Forelimb - Anatomy & Physiology

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Common Structures of the Proximal Forelimb and Shoulder


The Scapula forms the basis of the shoulder region, providing points of attachment of extrinsic and intrinsic muscles. It is held in place by a synsarcosis of muscles and does not form a conventional articulation with the trunk. In ungulates, the dorsal border is extended by a scapular cartilage, which enlarges the area for muscle attachment. This ossifies with age. The bone is roughly triangular, with a prominent spine that can be palpated through the skin.

The spine:
defines infraspinous and supraspinous fossae, inhabited by the infraspinatus and supraspinatus muscles respectively
serves as a point of attachment for the trapezius muscle
culminates in the acromion in all but the horse and pig.
the cat also possesses a suprahamate process which lies proximal to the acromion and projects caudally.

Just cranial to the glenoid cavity can be seen a bony prominence called the supraglenoid tubercle which is the origin of the biceps bracii muscle

Medial muscle attachment consist mostly of the subscapularis, with the serratus ventralis attaching dorsally. The Scapula articulates with the humerus at the glenoid cavity.


The Clavicle is all but absent in most domestic species, with the notable exception of the avian skeleton. In the dog and cat, a remnant of bone may remain embedded in the fibrous intersection in the brachiocephalicus muscle, which may prove misleading in radiographic images.


The Humerus is the long bone of the arm, articulating with the scapula to form the shoulder and the radius and ulna to form the elbow. In situ, it lies obliquely along the ventral thorax and is more horizontal in larger species.

The head of the humerus comprises greater and lesser tubercles, separated by an intertubercular groove through which runs the tendon of the biceps brachii. The shaft of the humerus takes on a characteristically twisted shape via a groove carrying the brachialis and radial nerve. Laterally, the deltoid tuberosity is palpable through the skin and connects to the head of the humerus via a ridge and merges distally with the crest of the humerus. Distally, the humerus culminates in a condyle which articulates to form the elbow.

In large animals, it meets the radius via a trochlea
In dogs and cats, it articulates with the ulna medially via a trochlea and the radius laterally via a capitulum
Caudally, all species show an olecranon fossa which articulates with the olecranon of the ulna

At the distal end of the humerus a small hole may be seen connecting the olecranon fossa caudally with the radial fossa cranially. This is the supratrochlear foramen. No structures pass through it.

Medial and lateral epicondyles provide attachment for flexors and extensors of the carpus and digits.

Joints of the Proximal Forelimb

Shoulder Joint

The shoulder joint links the humerus and the scapula at the glenoid cavity, which is much smaller than the head of the humerus. While structurally it is a ball and socket joint, it functions as a hinge joint due to extensive muscling around the articulation. The joint capsule is enlarged and extends under the tendon of the biceps, acting as a synovial sheath to protect the tendon.

It is important to distinguish the shoulder/scapulohumeral joint from the entirely muscular connection (synsarcosis) between the forelimb and the trunk. This latter connection is sometimes called the girdle muscles, although this is a problematic term, because many of its constituent muscles do not attach to a limb girdle muscle. At Cambridge University, it has for some time been given the name omothoracic junction, but this term has not entered common usage.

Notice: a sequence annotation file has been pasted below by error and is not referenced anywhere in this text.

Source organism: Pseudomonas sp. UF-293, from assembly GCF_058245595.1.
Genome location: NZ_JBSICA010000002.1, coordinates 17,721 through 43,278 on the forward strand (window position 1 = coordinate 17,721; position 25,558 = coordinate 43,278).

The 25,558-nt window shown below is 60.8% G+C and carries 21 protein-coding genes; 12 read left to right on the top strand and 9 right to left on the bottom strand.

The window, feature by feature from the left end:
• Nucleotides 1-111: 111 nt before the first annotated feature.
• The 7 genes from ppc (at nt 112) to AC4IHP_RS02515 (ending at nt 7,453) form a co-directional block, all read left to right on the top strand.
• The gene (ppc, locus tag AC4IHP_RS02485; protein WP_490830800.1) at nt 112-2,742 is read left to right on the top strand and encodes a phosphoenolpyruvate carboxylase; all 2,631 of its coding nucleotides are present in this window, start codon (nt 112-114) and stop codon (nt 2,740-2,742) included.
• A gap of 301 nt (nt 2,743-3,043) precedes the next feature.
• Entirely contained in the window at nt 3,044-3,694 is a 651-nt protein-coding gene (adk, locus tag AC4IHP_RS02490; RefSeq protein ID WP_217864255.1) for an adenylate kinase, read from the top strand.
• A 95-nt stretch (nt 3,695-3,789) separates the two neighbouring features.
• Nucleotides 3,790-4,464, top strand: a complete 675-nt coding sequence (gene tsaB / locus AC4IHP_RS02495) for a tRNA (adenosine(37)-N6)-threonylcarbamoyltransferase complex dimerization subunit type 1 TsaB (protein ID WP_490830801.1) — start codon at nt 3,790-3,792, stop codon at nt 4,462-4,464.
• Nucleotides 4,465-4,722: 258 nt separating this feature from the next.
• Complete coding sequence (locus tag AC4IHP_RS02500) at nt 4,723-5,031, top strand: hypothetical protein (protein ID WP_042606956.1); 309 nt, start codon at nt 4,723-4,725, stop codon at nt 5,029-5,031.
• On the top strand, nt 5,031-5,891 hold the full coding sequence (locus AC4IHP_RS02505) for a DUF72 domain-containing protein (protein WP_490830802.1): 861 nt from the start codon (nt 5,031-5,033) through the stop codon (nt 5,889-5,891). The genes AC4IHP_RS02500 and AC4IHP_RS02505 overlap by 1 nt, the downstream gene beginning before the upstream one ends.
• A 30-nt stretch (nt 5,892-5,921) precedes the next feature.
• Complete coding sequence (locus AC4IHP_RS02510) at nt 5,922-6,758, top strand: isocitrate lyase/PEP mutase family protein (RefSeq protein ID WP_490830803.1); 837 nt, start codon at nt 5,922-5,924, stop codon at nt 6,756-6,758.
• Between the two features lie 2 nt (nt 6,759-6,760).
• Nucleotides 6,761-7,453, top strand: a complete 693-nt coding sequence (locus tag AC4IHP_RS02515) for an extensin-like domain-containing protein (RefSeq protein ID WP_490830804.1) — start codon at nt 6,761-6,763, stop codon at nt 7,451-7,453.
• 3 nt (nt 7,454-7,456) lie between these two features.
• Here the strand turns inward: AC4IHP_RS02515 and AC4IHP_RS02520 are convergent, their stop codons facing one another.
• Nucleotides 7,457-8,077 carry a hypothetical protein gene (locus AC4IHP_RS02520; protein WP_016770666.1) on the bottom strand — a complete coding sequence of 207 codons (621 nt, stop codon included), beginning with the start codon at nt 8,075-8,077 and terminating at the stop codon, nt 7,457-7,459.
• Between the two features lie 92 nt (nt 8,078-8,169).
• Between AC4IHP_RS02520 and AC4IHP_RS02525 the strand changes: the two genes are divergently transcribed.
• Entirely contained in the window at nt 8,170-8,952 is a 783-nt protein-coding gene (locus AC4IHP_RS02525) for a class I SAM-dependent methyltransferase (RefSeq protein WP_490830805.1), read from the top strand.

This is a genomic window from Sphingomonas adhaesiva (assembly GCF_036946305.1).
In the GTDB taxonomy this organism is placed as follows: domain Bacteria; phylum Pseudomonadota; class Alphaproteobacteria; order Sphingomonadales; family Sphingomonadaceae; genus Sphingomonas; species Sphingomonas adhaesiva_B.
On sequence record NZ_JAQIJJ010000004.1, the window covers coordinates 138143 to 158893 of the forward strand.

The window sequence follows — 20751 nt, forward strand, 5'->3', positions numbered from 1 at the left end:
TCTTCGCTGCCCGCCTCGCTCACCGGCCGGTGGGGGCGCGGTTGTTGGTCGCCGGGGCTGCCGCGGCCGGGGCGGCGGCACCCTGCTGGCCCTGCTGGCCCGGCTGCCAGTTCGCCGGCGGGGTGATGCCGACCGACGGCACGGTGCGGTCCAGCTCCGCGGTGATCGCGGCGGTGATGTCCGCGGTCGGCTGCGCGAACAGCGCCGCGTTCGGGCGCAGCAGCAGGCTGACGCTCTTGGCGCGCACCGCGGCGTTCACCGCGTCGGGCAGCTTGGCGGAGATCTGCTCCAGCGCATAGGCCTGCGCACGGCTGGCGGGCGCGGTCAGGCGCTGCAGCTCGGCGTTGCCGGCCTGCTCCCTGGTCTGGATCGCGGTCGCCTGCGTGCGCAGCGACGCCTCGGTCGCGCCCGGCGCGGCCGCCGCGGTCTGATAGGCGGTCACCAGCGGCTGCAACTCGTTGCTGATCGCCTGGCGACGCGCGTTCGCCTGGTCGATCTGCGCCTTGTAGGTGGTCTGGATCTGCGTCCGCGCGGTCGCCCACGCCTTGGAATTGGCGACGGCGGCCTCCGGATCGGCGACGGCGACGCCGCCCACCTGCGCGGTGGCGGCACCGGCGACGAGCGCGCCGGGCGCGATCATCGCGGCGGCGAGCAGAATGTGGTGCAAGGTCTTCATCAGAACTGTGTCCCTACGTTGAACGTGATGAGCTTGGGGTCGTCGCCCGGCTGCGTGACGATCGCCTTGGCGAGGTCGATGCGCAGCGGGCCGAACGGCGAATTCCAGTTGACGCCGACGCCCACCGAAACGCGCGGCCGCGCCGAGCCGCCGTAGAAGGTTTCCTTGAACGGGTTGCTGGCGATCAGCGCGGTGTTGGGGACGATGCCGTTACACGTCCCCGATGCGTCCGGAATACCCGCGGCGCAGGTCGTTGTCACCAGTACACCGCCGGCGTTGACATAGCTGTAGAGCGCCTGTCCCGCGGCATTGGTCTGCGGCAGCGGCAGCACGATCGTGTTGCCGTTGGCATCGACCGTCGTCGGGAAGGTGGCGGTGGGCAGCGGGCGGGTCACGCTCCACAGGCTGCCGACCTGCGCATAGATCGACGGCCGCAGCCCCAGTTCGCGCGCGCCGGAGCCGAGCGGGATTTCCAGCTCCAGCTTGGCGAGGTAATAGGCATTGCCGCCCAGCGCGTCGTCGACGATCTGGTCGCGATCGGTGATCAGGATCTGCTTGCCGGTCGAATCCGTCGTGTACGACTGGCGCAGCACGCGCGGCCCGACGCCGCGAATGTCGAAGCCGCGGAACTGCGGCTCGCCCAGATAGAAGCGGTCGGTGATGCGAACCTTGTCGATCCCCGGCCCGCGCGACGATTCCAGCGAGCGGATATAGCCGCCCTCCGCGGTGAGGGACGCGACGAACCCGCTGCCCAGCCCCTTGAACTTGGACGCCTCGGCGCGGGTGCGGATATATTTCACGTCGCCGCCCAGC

There are no true ligaments in the shoulder joint. The tendons of insertion of the supraspinatous and infraspinatous muscles cross the shoulder joint and insert laterally on the greater tubercle of the humerus. The tendon of the subscapularis inserts medially on the humerus. These act as 'ligaments' preventing dislocation of the shoulder.

Elbow Joint

Movement of the elbow joint is restricted to the sagittal plane. It is bounded medially and laterally by collateral ligaments between the humerus and radius, caudally by the olecranon ligament between the humerus and olecranon, and further enforced by the annular radial ligament. The elbow is a compound joint including:

  • The hinge joint between the humerus and the radius and ulna.
  • The pivot joint between the radius and ulna.
  • The point of the elbow, or the olecranon is formed by the anconeal process of the ulna inserting into the olecranon fossa of the humerus.

Common Structures of the Distal Forelimb


While in the human the radius and ulna are separated by an interosseus space and articulate only at their extremities, allowing for significant capability of supination and pronation, these movements are much more limited in domestic animals due to the gradual fusing of the two bones. The extreme case is exhibited by the horse.

The radius forms the shaft-like rod of the distal limb, which is bowed to varying degrees amongst species. It articulates proximally with the distal humerus, caudally with the ulna, and distally with the carpus. Medially on the distal articular process, a styloid process projects, which is mirrored laterally by the ulna.


The Ulna's greatest contribution to functional anatomy is in the formation of the olecranon, or the point of the elbow, which gives rise to the attachment of the triceps muscle. The olecranon articulates with the humerus via its anconeal process. The olecranon develops as an apophysis, i.e.. from a separate site of ossification. The trochlear notch on the cranial aspect of the ulna articulates with the large trochlea of the humerus which forms the main elbow joint capable of flexion and extension. Just distal to the trochlear notch, a large medial coronoid process and a smaller lateral coronoid process can be seen. Distally (where unfused), the lateral styloid process articulates with the ulnar carpal bone.